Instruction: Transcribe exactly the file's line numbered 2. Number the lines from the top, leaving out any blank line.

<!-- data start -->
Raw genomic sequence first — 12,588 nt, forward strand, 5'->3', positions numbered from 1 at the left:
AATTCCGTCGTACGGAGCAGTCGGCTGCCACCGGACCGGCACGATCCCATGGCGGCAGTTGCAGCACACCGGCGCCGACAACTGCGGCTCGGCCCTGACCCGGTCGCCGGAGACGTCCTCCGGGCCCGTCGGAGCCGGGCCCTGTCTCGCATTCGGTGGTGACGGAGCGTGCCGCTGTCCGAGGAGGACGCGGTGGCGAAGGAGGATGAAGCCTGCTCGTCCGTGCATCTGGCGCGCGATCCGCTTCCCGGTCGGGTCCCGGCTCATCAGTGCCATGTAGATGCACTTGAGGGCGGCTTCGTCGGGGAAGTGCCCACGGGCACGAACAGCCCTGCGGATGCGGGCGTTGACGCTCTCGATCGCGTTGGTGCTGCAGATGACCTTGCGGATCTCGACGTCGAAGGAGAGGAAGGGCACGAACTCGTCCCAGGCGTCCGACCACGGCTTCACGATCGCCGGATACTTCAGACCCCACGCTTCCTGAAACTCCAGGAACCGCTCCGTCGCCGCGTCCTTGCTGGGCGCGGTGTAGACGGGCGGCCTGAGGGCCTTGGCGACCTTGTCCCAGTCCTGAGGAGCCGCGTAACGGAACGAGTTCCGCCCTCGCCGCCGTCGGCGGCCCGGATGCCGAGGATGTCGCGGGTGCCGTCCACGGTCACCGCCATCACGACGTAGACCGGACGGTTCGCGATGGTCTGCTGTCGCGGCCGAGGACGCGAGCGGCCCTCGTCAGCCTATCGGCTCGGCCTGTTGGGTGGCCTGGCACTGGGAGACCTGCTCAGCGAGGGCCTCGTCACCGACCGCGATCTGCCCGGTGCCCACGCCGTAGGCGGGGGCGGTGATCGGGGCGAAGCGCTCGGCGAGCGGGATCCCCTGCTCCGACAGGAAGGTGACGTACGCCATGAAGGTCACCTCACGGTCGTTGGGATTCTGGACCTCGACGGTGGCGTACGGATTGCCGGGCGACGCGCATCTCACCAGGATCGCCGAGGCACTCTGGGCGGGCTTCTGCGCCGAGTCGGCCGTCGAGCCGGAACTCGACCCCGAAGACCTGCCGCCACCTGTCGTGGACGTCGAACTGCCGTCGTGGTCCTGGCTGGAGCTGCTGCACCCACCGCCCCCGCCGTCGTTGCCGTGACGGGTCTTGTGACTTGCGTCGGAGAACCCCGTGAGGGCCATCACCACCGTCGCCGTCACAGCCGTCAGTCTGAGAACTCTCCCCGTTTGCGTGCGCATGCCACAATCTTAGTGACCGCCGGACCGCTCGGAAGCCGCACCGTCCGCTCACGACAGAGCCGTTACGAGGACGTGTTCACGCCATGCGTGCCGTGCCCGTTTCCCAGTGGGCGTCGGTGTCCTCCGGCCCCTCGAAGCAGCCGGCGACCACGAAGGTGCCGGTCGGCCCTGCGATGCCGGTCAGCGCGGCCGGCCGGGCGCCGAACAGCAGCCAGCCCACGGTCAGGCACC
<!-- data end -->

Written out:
AATTCCGTCGTACGGAGCAGTCGGCTGCCACCGGACCGGCACGATCCCATGGCGGCAGTTGCAGCACACCGGCGCCGACAACTGCGGCTCGGCCCTGACCCGGTCGCCGGAGACGTCCTCCGGGCCCGTCGGAGCCGGGCCCTGTCTCGCATTCGGTGGTGACGGAGCGTGCCGCTGTCCGAGGAGGACGCGGTGGCGAAGGAGGATGAAGCCTGCTCGTCCGTGCATCTGGCGCGCGATCCGCTTCCCGGTCGGGTCCCGGCTCATCAGTGCCATGTAGATGCACTTGAGGGCGGCTTCGTCGGGGAAGTGCCCACGGGCACGAACAGCCCTGCGGATGCGGGCGTTGACGCTCTCGATCGCGTTGGTGCTGCAGATGACCTTGCGGATCTCGACGTCGAAGGAGAGGAAGGGCACGAACTCGTCCCAGGCGTCCGACCACGGCTTCACGATCGCCGGATACTTCAGACCCCACGCTTCCTGAAACTCCAGGAACCGCTCCGTCGCCGCGTCCTTGCTGGGCGCGGTGTAGACGGGCGGCCTGAGGGCCTTGGCGACCTTGTCCCAGTCCTGAGGAGCCGCGTAACGGAACGAGTTCCGCCCTCGCCGCCGTCGGCGGCCCGGATGCCGAGGATGTCGCGGGTGCCGTCCACGGTCACCGCCATCACGACGTAGACCGGACGGTTCGCGATGGTCTGCTGTCGCGGCCGAGGACGCGAGCGGCCCTCGTCAGCCTATCGGCTCGGCCTGTTGGGTGGCCTGGCACTGGGAGACCTGCTCAGCGAGGGCCTCGTCACCGACCGCGATCTGCCCGGTGCCCACGCCGTAGGCGGGGGCGGTGATCGGGGCGAAGCGCTCGGCGAGCGGGATCCCCTGCTCCGACAGGAAGGTGACGTACGCCATGAAGGTCACCTCACGGTCGTTGGGATTCTGGACCTCGACGGTGGCGTACGGATTGCCGGGCGACGCGCATCTCACCAGGATCGCCGAGGCACTCTGGGCGGGCTTCTGCGCCGAGTCGGCCGTCGAGCCGGAACTCGACCCCGAAGACCTGCCGCCACCTGTCGTGGACGTCGAACTGCCGTCGTGGTCCTGGCTGGAGCTGCTGCACCCACCGCCCCCGCCGTCGTTGCCGTGACGGGTCTTGTGACTTGCGTCGGAGAACCCCGTGAGGGCCATCACCACCGTCGCCGTCACAGCCGTCAGTCTGAGAACTCTCCCCGTTTGCGTGCGCATGCCACAATCTTAGTGACCGCCGGACCGCTCGGAAGCCGCACCGTCCGCTCACGACAGAGCCGTTACGAGGACGTGTTCACGCCATGCGTGCCGTGCCCGTTTCCCAGTGGGCGTCGGTGTCCTCCGGCCCCTCGAAGCAGCCGGCGACCACGAAGGTGCCGGTCGGCCCTGCGATGCCGGTCAGCGCGGCCGGCCGGGCGCCGAACAGCAGCCAGCCCACGGTCAGGCACC